The categorization of our five primary senses (sight, smell, hearing, taste and touch) is attributed to Aristotle. While this categorization is still valid, humans have a number of additional ‘sensory abilities’ not covered by the above. These secondary senses include:
- Sense of balance and acceleration – the ability to sense body movement, direction and acceleration, and to maintain balance and equilibrium.
- Temperature sense – the ability to sense heat and the absence of heat (cold).
- Kinesthetic sense – the ability of the brain to be aware of the relative positions of various parts of the body without sensing these via the ‘normal’ senses (like being able to touch your nose with your finger, with your eyes closed).
- Sense of Pain – the sense of pain was previously believed to be an overloading of pressure receptors, but it has since been identified as a distinct phenomenon that intertwines with the other senses, including touch.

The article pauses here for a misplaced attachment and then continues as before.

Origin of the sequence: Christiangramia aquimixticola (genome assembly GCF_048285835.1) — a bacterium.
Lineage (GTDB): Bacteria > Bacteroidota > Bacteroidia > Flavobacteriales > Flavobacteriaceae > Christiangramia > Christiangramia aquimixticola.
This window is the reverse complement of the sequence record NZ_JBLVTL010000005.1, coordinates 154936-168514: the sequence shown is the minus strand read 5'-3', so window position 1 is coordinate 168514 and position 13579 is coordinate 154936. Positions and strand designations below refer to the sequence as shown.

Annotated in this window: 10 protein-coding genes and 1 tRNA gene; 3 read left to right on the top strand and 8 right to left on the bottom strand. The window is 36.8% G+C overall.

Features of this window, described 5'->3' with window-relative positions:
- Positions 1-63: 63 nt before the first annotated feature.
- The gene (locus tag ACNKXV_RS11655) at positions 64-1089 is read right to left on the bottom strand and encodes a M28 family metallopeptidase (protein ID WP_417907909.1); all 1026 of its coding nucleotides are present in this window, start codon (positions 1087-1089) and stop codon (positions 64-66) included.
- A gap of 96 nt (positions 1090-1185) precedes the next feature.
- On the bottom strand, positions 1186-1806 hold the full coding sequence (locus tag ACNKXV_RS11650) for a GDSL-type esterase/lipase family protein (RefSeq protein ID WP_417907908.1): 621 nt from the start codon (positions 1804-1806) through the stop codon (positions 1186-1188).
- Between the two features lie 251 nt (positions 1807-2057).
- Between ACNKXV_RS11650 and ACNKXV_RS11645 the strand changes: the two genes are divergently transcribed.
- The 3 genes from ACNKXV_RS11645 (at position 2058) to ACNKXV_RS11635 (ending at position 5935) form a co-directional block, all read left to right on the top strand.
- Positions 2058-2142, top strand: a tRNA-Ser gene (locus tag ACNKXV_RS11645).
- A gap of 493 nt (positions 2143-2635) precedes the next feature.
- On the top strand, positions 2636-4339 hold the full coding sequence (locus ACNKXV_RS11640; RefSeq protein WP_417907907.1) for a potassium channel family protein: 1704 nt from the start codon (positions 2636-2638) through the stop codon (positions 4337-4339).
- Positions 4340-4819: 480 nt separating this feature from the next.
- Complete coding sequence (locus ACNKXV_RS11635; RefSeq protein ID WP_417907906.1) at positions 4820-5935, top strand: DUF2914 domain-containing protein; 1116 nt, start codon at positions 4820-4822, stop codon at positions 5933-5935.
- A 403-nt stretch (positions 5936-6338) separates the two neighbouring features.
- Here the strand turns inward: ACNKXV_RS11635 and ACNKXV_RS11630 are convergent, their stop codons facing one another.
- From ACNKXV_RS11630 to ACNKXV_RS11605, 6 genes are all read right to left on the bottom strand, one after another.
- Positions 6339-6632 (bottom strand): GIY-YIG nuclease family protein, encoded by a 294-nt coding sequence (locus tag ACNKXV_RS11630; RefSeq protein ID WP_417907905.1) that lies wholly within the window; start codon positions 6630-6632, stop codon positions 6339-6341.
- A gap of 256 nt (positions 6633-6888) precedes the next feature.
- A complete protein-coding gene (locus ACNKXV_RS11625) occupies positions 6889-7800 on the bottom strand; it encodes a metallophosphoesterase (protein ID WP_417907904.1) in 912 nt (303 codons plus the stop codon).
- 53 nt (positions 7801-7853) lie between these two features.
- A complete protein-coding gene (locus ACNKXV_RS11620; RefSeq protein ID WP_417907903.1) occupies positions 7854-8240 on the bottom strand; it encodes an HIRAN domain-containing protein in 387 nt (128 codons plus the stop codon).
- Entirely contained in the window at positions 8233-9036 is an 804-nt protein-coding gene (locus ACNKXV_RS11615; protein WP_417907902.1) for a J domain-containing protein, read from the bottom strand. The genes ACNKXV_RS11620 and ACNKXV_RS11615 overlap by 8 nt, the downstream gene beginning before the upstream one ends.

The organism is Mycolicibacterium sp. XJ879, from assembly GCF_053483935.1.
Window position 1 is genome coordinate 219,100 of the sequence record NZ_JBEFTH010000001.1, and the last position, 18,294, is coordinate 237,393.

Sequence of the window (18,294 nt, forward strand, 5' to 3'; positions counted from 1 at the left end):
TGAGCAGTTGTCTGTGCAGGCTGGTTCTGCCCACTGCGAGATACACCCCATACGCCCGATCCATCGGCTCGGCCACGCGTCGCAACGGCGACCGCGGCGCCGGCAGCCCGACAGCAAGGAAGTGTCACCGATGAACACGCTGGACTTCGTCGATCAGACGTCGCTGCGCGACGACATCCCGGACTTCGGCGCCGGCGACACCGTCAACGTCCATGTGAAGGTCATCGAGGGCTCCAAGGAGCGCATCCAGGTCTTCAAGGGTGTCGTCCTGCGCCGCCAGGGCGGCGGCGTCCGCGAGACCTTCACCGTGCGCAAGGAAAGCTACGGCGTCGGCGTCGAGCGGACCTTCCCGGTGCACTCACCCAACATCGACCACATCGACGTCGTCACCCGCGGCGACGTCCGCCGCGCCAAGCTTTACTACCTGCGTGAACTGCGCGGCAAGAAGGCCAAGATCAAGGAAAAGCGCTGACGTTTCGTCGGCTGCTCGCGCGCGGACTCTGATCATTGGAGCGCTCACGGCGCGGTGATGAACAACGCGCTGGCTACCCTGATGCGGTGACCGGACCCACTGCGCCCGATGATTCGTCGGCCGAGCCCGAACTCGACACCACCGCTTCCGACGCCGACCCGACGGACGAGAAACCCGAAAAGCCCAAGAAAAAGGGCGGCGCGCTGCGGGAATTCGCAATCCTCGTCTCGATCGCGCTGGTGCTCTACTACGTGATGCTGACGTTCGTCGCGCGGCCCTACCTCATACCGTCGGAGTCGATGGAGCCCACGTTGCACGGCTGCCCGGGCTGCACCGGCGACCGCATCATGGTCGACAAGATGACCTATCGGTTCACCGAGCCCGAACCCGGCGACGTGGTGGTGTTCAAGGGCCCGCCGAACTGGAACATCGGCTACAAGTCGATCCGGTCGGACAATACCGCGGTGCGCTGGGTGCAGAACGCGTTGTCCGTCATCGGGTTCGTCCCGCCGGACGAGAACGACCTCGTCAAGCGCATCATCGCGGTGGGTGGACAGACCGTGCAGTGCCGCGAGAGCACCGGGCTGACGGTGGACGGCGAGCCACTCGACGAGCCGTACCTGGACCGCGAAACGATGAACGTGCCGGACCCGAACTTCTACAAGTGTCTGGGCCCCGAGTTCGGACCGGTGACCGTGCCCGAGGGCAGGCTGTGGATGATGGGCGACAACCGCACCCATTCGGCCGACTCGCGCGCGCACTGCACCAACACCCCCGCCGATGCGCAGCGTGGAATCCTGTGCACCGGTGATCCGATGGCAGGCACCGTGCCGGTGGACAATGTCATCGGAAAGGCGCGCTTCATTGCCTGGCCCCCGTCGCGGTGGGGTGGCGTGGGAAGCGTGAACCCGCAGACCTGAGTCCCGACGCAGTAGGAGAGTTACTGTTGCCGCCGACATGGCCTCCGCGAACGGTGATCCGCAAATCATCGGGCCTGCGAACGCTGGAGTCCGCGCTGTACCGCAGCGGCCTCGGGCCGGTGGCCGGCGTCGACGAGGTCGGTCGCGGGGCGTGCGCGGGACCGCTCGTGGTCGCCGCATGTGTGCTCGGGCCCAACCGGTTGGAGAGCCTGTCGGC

- Sense of Time – the ability to perceive the passage of time, both short passages as well as longer time cycles.
Cool, isn't it? Even more senses to experiment with on Celebration of the Senses Day… Have fun!
Flying Saucer Day
June 24 is Flying Saucer Day. Whether you are a skeptic, conspiracy theorist or unidentified flying objects (UFOs) enthusiast, extra-terrestrials, aliens, and flying saucers have been a subject of debate for decades.